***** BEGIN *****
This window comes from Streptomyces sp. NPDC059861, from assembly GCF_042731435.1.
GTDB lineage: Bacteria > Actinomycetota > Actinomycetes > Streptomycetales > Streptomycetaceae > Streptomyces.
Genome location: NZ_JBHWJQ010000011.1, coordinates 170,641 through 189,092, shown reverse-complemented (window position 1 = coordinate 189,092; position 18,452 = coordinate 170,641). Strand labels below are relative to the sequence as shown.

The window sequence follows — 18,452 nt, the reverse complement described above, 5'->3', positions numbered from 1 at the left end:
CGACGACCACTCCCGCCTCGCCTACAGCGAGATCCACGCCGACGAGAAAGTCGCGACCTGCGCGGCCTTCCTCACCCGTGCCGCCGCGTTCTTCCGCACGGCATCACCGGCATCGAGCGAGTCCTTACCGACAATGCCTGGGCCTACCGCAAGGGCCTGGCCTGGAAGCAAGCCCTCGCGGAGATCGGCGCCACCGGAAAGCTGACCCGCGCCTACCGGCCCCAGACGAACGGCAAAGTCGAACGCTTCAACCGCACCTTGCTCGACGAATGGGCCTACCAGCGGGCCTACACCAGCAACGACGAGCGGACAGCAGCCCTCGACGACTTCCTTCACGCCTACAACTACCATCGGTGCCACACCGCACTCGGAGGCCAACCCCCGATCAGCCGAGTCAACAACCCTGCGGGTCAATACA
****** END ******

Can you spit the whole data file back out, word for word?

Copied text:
This window comes from Streptomyces sp. NPDC059861, from assembly GCF_042731435.1.
GTDB lineage: Bacteria > Actinomycetota > Actinomycetes > Streptomycetales > Streptomycetaceae > Streptomyces.
Genome location: NZ_JBHWJQ010000011.1, coordinates 170,641 through 189,092, shown reverse-complemented (window position 1 = coordinate 189,092; position 18,452 = coordinate 170,641). Strand labels below are relative to the sequence as shown.

The window sequence follows — 18,452 nt, the reverse complement described above, 5'->3', positions numbered from 1 at the left end:
CGACGACCACTCCCGCCTCGCCTACAGCGAGATCCACGCCGACGAGAAAGTCGCGACCTGCGCGGCCTTCCTCACCCGTGCCGCCGCGTTCTTCCGCACGGCATCACCGGCATCGAGCGAGTCCTTACCGACAATGCCTGGGCCTACCGCAAGGGCCTGGCCTGGAAGCAAGCCCTCGCGGAGATCGGCGCCACCGGAAAGCTGACCCGCGCCTACCGGCCCCAGACGAACGGCAAAGTCGAACGCTTCAACCGCACCTTGCTCGACGAATGGGCCTACCAGCGGGCCTACACCAGCAACGACGAGCGGACAGCAGCCCTCGACGACTTCCTTCACGCCTACAACTACCATCGGTGCCACACCGCACTCGGAGGCCAACCCCCGATCAGCCGAGTCAACAACCCTGCGGGTCAATACA